While it is true that NAFTA has had positive effects on trade between the US and Mexico, it’s also true that both countries have found faults in the effect of the agreement domestically. The question remains whether NAFTA and the elimination of trade barriers were necessary to achieve the goal of promoting trade and investment between the US, Mexico, and Canada and whether or not the agreement is still beneficial and worth continuing. Based on this data from the United States Census Bureau and the trend in Latin American trade growth, the argument could be made that trade between Mexico and the United States would have experienced a similar growth in the absence of NAFTA, without the negative consequences both countries have experienced. While there are numerous other factors that must be analyzed to create a more complete picture about the effects and success of NAFTA, this data serves to addresses the issue from a broader perspective, potentially providing new insight.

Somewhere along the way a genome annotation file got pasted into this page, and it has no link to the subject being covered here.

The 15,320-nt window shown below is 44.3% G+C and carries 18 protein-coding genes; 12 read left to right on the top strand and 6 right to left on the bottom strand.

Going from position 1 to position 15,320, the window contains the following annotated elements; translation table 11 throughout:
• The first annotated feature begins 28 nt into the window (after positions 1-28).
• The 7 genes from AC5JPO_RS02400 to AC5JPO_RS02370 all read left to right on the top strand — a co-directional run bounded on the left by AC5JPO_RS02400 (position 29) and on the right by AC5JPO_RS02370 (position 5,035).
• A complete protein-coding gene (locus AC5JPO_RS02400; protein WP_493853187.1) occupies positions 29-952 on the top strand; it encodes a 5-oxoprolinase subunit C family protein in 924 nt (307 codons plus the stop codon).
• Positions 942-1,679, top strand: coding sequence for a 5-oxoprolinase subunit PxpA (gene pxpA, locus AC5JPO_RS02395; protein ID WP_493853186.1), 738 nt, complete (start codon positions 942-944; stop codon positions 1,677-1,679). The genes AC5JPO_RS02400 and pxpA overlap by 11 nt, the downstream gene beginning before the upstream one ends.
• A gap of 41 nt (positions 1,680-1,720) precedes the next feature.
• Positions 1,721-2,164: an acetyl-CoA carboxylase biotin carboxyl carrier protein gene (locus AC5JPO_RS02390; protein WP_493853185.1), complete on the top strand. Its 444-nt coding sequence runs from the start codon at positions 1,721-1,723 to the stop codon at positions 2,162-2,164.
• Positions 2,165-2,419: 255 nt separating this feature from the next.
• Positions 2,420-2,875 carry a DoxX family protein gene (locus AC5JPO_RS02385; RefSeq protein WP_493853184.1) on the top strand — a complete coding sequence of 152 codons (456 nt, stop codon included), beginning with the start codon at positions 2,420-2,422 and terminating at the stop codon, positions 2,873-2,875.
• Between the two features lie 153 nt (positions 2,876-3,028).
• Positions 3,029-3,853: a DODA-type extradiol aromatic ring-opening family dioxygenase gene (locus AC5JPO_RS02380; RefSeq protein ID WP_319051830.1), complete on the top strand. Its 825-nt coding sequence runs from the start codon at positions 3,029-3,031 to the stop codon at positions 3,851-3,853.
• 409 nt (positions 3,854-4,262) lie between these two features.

Written by Kiersten Maule. Kiersten is currently a sophomore, double majoring in Spanish and Political Science, with a minor in sociology, and pursuing a certificate in Latin American Studies. After graduation, Kiersten plans on attending law school to pursue a career in family law. 


  1. Office of the United States Trade Representative. (26 April 2018 ). "North American Free Trade Agreement (NAFTA)".

About Author(s)

US Latin American Relations
This course focuses on the history, politics, and legitimacy of US policy towards Latin America. The course is taught by Professor Scott Morgenstern. The contributing articles are written by students who took the course in Spring '18.